Door Step School Film INK PAD by Leo Burnett Mumbai

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Industry Education, Public awareness
Media Film
Market India
Agency Leo Burnett Mumbai
Director Auggie Fernandes, Bina Sheth Lashkari
Executive Creative Director Nitesh Tiwari
Creative Director Vikram Pandey
Art Director Amit Thakur
Released June 2012


Cannes Lions 2012
Media Lions Best Localised Campaign Silver

Credits & Description

Type of entry: Use of Media
Category: Best Localised Campaign
Product/Service: DOOR STEP SCHOOL
Type of Entry: Use of Media
Category: Best Localised Campaign
Title: INK PAD
Advertiser/Client: DOOR STEP SCHOOL
Product/Service: DOOR STEP SCHOOL
Entrant Company: LEO BURNETT INDIA Mumbai, INDIA
DM/Advertising Agency: LEO BURNETT INDIA Mumbai, INDIA

National Creative Director: K V Sridhar (Leo Burnett)
Executive Creative Director: Nitesh Tiwari (Leo Burnett)
Creative Director: Vikram Pandey (Leo Burnett)
Art Director: Amit Thakur (Leo Burnett)
Production House: Bhushan & Ninad (Dancing Elephants Picture Company)
Director: Auggie Fernandes ()
Director Of Photography: Kevin Periera ()
Still Photographer: Mugdha Gudhe ()
Ink-Pad Fabricator: Bhaarat Godbole ()
Director: Bina Sheth Lashkari (Door Step School)


As expected, the ink pad helped our volunteers to grab the attention of the otherwise uninterested target group of illiterate adults and helped us convert their unwillingness to learn into a desire to learn.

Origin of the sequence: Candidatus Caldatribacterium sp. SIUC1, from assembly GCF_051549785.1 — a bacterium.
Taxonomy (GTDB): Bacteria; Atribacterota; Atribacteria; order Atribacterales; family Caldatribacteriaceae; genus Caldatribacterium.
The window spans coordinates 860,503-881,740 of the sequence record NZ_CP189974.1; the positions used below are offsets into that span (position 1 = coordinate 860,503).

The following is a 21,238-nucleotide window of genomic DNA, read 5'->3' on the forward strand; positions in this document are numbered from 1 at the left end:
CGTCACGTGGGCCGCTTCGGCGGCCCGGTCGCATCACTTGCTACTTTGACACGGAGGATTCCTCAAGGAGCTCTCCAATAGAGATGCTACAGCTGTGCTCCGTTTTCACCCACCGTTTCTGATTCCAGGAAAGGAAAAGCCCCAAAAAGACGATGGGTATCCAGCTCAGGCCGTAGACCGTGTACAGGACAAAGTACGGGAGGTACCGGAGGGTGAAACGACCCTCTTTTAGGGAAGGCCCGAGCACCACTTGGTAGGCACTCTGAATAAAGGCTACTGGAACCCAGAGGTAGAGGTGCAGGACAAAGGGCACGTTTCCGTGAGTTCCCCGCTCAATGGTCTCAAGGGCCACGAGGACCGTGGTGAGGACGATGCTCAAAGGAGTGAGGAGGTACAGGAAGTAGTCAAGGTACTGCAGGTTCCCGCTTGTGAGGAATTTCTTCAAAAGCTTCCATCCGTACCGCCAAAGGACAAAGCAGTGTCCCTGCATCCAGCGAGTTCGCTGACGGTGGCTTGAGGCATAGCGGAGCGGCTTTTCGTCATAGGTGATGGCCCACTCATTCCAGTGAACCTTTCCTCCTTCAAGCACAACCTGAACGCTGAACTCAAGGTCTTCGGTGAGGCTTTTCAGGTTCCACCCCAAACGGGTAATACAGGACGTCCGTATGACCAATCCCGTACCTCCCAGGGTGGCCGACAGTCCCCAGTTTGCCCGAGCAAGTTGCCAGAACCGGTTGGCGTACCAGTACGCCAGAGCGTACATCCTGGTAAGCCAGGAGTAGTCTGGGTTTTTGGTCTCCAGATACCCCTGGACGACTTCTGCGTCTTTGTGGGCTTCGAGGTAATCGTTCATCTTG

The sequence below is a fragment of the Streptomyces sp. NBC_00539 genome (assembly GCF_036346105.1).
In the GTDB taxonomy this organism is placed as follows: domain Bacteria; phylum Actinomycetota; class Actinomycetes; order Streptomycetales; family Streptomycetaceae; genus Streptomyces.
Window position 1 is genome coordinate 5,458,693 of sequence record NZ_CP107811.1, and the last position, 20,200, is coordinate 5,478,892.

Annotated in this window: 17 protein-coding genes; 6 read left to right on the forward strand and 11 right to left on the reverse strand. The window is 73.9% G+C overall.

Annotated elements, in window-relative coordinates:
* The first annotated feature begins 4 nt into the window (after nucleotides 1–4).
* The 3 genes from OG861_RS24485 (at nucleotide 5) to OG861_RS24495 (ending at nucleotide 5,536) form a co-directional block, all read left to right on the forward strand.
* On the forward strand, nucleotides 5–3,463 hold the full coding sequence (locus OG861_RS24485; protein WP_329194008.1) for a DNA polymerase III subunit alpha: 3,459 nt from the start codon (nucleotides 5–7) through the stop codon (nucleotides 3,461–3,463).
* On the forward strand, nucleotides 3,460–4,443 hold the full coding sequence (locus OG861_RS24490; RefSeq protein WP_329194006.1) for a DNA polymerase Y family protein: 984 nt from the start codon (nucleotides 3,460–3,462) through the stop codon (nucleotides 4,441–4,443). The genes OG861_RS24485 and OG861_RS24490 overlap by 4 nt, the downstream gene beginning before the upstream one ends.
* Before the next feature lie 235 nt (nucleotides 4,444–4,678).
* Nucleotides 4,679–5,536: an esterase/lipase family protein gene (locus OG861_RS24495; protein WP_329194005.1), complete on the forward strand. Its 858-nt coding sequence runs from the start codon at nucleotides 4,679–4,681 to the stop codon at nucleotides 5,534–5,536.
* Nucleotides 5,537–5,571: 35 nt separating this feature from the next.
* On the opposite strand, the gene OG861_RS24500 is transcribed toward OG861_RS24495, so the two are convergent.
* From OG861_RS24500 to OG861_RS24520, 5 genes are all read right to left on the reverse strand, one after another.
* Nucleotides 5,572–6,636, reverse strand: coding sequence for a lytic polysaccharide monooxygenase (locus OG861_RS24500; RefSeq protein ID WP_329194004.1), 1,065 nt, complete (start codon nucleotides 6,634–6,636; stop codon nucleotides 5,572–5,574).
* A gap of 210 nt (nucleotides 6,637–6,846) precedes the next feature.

With the help of few local volunteers, Door Step School saw a huge 600% increase in the recruitment for the 2011 adult literacy program. The success of the campaign has encouraged the NGO to carry on the activity in other cities and set up more camps for their 2012 program.

Creative Execution

We used the most identifiable symbol of illiteracy–the thumb impression to deliver the joy of writing. We designed an ink pad that allowed illiterate individuals to print their name.

A transparent sheet with cut-outs of the alphabets of Hindi (devanagari script) was placed on top of the ink pad. When the thumb was pressed onto it, only the ink from the alphabet cut-out portion would get transferred onto the thumb. When the thumb was pressed, the alphabet would get printed on the paper. Thus, alphabet by alphabet people could write their name.

We used the this unique tool to get in touch with specific target groups in and around Mumbai and with the help of local volunteers got illiterate adults to write their names using the ink pad. The joy of being able to write evoked a spirit to join our program and learn. Spot registration only helped the cause.

In India, if you can write your name, you are literate. Even with such a simple definition, 40% of the country is illiterate. Largely, the reason behind such low literacy rate is the lack of will in adults to learn. We knew we had to do more than just a simple communication to change this behaviour.
The illiterate adults want to learn but they inhibit joining a school so late in life.
When it comes to signing on official documents thumb impression is a common alternative that illiterate adults exercise. Thus, over a period of time the thumb impression has become a symbol of illiteracy in India.
We tapped on the insight that illiterate individuals use their thumb impression instead of signing their names and conducted a door-to-door activation campaign. We used this symbol of illiteracy to entice our target group and encouraged them to join Door Step School.